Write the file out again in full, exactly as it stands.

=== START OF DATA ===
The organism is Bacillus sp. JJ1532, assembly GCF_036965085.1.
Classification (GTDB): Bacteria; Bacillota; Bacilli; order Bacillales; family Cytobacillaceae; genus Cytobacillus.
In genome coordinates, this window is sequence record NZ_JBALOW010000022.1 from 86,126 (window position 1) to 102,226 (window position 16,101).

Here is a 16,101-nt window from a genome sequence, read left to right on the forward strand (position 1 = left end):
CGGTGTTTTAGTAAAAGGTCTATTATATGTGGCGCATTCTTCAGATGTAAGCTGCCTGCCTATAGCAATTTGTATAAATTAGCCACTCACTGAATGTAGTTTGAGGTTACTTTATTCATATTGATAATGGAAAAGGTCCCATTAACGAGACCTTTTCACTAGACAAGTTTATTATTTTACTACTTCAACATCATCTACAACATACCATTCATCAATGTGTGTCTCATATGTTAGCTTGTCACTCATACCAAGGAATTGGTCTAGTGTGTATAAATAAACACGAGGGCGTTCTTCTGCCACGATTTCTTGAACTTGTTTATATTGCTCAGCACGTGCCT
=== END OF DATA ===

The organism is Bacillus sp. JJ1532, assembly GCF_036965085.1.
Classification (GTDB): Bacteria; Bacillota; Bacilli; order Bacillales; family Cytobacillaceae; genus Cytobacillus.
In genome coordinates, this window is sequence record NZ_JBALOW010000022.1 from 86,126 (window position 1) to 102,226 (window position 16,101).

Here is a 16,101-nt window from a genome sequence, read left to right on the forward strand (position 1 = left end):
CGGTGTTTTAGTAAAAGGTCTATTATATGTGGCGCATTCTTCAGATGTAAGCTGCCTGCCTATAGCAATTTGTATAAATTAGCCACTCACTGAATGTAGTTTGAGGTTACTTTATTCATATTGATAATGGAAAAGGTCCCATTAACGAGACCTTTTCACTAGACAAGTTTATTATTTTACTACTTCAACATCATCTACAACATACCATTCATCAATGTGTGTCTCATATGTTAGCTTGTCACTCATACCAAGGAATTGGTCTAGTGTGTATAAATAAACACGAGGGCGTTCTTCTGCCACGATTTCTTGAACTTGTTTATATTGCTCAGCACGTGCCT